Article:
Point 2: Random house placement would create utter chaos.

This is true, to a point. UO players will recall wandering through the forest only to come across the sea of random houses, sometimes blocking your path and forcing you to make a severe detour. This is remarkably simple to deal with, however. For starters, designate certain areas as "housing areas", and only allow houses to be placed there. In this way, you prevent random housing from interfering with the average player in the game, and you still allow people the freedom to place houses wherever they want.

There is an even SIMPLER solution, however - don't allow random housing. Set up pre-defined "neighborhoods" in your cities where housing is already built and ready for move-in. This allows for two things - one, it allows you to control the visual look and feel of the world and prevent it from going crazy with housing where it doesn't belong, and two, it allows you to make the houses a static part of the game world, preventing excessive load times of custom structures. Neighborhoods could contain all sorts of different houses, or perhaps even structures set up to be shops or other types of services, and this could even be taken further by allowing players who meet certain criteria (or can afford it) to live in apartments or buildings IN-town, lending a certain prestige to them. Lord knows MMO players love their prestige. And be creative! Offer special houses on coastlines, or small fishing villages for players to take up residence in! This is a chance for developers to REALLY build the world their players live in beyond the empty facades of buildings in most towns. Imagine if Stormwind City (I know I gave WoW a pass on this, I'm just using it as an example) had people living in the spaces above shops, or in some of the unused buildings around town.

A system like this would certainly have to be scaled to meet demand, based on average server populations and the like, but the benefit is that if more housing is needed, the developer can simply "knock a few trees down" and expand the residential area as needed. Cities grow - that's part of what makes for a thriving economy. Which brings me to my third point, however...

Point 3: New houses would never open up, because players would buy a house and hold on to it.

Sure, in the days of Ultima Online, this is certainly what happened. Buying a house in UO generally meant finding one on Ebay, or paying someone a TON of in-game gold to buy their plot. Housing was pretty scarce, and part of the reason for it, as I see it, is that houses didn't really require too much upkeep - you logged in once every few days and that was that. Here's a novel idea, and I didn't even have to make this up... I just stole it from the real world: Taxes.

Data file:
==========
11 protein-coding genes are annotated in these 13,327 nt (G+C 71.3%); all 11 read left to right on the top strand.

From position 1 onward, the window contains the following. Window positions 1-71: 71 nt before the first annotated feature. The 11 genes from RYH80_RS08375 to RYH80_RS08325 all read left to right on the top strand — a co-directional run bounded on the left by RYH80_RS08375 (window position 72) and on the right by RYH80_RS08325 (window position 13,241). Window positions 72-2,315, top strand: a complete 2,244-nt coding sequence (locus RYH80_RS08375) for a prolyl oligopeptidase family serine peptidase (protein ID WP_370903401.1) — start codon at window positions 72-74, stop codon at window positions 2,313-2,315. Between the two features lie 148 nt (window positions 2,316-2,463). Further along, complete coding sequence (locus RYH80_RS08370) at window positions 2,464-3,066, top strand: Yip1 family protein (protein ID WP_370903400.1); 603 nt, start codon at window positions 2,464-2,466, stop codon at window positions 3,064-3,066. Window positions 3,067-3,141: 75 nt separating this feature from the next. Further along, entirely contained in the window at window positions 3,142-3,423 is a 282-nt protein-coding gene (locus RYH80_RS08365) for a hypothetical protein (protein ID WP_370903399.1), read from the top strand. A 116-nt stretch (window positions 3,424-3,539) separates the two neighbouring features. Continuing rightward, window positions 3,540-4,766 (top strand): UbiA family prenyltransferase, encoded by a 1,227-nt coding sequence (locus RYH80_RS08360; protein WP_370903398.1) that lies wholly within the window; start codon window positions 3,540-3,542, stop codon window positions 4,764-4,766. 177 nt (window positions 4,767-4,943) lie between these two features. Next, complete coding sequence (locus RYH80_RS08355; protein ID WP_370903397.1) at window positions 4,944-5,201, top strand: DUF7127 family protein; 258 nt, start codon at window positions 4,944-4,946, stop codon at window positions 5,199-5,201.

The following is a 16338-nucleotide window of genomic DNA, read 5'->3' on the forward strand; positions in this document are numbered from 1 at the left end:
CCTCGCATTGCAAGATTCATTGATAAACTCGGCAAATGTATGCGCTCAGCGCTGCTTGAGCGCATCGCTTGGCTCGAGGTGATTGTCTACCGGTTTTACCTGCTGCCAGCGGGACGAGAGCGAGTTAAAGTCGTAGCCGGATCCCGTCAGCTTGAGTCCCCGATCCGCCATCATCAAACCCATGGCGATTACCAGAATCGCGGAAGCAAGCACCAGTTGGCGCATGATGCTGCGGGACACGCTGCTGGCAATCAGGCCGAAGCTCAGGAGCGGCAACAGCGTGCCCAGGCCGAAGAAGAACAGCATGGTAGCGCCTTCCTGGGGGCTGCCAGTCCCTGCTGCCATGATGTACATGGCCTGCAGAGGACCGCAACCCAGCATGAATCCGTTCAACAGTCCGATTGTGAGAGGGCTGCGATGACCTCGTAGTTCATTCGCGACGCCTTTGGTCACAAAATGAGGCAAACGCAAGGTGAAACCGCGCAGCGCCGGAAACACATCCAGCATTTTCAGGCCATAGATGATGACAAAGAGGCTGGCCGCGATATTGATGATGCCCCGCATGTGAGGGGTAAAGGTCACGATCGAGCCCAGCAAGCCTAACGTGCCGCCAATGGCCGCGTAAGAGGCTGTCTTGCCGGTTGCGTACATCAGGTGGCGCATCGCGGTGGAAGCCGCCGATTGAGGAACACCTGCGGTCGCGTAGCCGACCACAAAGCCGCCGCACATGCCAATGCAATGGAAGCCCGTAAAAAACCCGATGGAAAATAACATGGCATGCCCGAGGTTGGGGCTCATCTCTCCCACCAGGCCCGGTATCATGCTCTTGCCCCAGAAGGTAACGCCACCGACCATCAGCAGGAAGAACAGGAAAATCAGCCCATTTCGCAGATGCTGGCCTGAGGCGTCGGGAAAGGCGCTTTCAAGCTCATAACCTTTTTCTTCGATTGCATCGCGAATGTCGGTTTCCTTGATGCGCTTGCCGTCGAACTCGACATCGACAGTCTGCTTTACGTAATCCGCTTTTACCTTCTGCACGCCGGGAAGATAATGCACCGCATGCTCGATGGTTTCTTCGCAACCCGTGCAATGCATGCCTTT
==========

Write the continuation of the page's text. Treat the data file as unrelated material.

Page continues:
Think of it this way - you buy your house for whatever the going rate is. Ideally, this should be automatically controlled by the system to be in line with current supply and demand - if a ton of houses are sitting empty, it'd make sense that you'd be able to buy one for a song. If, on the other hand, a house is a hot commodity, the cost is going to go up pretty substantially. But there's more to owning a house than simply paying for it... you've gotta pay your taxes. This would be a cost, either fixed or on a sliding scale, that would be deducted from a player's stash of gold every fixed time period. If a player wanted to keep their house, they'd have to make sure to earn enough money to pay this tax, or they get the boot.

This ensures that house owners actively play the game, preventing a community of ghost houses from popping up, and it ensures that new houses will come on the market from time to time as players give up the house or are unable to pay for it. As I said earlier - housing should be a privilege, not a right. I'm not suggesting these fees be outrageous or unreasonable, requiring players to goldfarm for hours a day to pay for it... but there needs to be some kind of upkeep involved that requires the players to PLAY in order to sustain it. Really, it's just good business - you want players to play your game, and if they're dedicated to having a house in-game, they're going to be more likely to log in and spend some time playing.

If you've made it this far, I applaud you. This has been a veritable novel, but the reason I took so much time to write this (I've been poking at it off and on for a few days) is because I want to make one thing clear to any MMO developer who happens to read it: Housing IS important. If you sell your game as including player housing, it's going to excite me, and for a decade now, I've been extremely disappointed in the implementation of "housing" that has come on the market. I don't tend to stick with MMOs these days because I'm not really offered an incentive to do so. Once I hit max level, what's left for me to do? How can I become a part of the world you're offering me if all I can do is run around and kill things? I realize not every MMO player out there cares about housing... MMO games these days have spanned to non-roleplayers, and that's fine. But there is a large percentage of your audience that, like me, plays these games with more in mind than just getting the best loot or the highest level. We're still here, and we'd still like to be a part of your game. Spend a little extra time and give us a housing system that will make the difference between a player and a lifelong fan.